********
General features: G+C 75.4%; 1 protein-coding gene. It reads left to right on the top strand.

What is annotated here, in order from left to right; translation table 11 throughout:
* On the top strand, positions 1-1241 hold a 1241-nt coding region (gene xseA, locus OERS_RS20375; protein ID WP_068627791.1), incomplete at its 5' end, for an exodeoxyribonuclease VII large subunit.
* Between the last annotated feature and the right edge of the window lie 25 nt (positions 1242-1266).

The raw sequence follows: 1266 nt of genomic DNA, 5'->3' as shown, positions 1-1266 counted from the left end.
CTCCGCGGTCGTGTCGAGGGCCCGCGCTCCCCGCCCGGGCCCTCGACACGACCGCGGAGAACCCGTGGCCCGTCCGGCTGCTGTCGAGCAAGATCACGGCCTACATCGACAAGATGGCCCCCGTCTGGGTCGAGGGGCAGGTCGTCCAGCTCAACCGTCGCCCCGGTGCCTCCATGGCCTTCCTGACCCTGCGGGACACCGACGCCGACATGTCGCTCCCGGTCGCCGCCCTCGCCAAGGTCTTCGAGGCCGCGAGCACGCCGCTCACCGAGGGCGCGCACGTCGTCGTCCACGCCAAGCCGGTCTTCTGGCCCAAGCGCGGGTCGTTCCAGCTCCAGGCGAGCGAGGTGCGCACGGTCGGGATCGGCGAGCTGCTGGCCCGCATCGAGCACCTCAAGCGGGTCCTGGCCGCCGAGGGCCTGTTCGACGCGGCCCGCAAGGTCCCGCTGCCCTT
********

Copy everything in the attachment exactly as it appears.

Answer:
General features: G+C 75.4%; 1 protein-coding gene. It reads left to right on the top strand.

What is annotated here, in order from left to right; translation table 11 throughout:
* On the top strand, positions 1-1241 hold a 1241-nt coding region (gene xseA, locus OERS_RS20375; protein ID WP_068627791.1), incomplete at its 5' end, for an exodeoxyribonuclease VII large subunit.
* Between the last annotated feature and the right edge of the window lie 25 nt (positions 1242-1266).

The raw sequence follows: 1266 nt of genomic DNA, 5'->3' as shown, positions 1-1266 counted from the left end.
CTCCGCGGTCGTGTCGAGGGCCCGCGCTCCCCGCCCGGGCCCTCGACACGACCGCGGAGAACCCGTGGCCCGTCCGGCTGCTGTCGAGCAAGATCACGGCCTACATCGACAAGATGGCCCCCGTCTGGGTCGAGGGGCAGGTCGTCCAGCTCAACCGTCGCCCCGGTGCCTCCATGGCCTTCCTGACCCTGCGGGACACCGACGCCGACATGTCGCTCCCGGTCGCCGCCCTCGCCAAGGTCTTCGAGGCCGCGAGCACGCCGCTCACCGAGGGCGCGCACGTCGTCGTCCACGCCAAGCCGGTCTTCTGGCCCAAGCGCGGGTCGTTCCAGCTCCAGGCGAGCGAGGTGCGCACGGTCGGGATCGGCGAGCTGCTGGCCCGCATCGAGCACCTCAAGCGGGTCCTGGCCGCCGAGGGCCTGTTCGACGCGGCCCGCAAGGTCCCGCTGCCCTT